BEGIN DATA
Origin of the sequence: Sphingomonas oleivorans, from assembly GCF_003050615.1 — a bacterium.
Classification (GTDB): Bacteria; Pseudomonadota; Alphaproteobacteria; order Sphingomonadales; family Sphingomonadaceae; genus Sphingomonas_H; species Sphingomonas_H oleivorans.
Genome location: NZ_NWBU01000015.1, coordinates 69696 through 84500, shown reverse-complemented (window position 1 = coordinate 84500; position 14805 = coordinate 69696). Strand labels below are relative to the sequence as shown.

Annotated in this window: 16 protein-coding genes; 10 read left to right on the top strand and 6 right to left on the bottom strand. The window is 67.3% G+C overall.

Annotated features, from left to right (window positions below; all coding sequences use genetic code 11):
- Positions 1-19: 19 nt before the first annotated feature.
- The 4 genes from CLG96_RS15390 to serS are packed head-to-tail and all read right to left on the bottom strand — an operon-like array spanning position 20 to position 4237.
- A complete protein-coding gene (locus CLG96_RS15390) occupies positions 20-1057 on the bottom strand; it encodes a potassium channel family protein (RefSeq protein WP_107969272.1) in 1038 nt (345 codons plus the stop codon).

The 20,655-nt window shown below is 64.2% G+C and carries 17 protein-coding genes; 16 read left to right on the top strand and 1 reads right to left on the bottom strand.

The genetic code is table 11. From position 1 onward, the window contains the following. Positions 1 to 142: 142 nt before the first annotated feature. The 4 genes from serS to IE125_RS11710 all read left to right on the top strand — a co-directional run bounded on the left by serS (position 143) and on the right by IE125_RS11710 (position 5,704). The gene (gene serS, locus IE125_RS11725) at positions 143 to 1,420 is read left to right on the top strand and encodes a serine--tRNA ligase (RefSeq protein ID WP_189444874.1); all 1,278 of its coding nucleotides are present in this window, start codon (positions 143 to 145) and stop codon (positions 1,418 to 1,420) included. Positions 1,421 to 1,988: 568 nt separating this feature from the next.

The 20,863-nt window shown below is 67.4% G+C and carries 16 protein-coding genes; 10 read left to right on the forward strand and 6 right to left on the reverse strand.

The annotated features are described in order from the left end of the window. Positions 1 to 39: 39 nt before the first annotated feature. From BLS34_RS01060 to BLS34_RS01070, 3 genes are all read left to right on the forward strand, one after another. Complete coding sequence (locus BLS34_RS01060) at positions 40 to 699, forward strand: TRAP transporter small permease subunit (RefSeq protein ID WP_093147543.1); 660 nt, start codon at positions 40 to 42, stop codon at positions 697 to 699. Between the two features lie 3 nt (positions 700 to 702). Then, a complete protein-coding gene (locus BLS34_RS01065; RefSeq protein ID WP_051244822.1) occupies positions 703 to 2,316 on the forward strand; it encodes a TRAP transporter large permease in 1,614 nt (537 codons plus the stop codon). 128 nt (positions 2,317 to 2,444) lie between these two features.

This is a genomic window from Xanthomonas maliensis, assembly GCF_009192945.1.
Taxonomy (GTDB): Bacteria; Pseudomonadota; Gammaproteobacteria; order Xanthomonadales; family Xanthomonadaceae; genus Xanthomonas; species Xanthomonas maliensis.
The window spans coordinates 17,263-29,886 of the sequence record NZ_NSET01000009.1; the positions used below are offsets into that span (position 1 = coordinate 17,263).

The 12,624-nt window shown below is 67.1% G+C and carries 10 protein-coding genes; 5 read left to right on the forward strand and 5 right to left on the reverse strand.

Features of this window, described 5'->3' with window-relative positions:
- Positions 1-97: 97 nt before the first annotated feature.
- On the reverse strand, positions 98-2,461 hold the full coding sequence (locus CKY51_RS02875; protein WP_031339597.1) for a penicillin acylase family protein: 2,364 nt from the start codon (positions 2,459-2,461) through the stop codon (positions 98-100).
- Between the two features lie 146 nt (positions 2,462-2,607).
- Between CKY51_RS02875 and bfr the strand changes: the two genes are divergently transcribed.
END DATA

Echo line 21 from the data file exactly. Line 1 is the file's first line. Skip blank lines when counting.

- Between CKY51_RS02875 and bfr the strand changes: the two genes are divergently transcribed.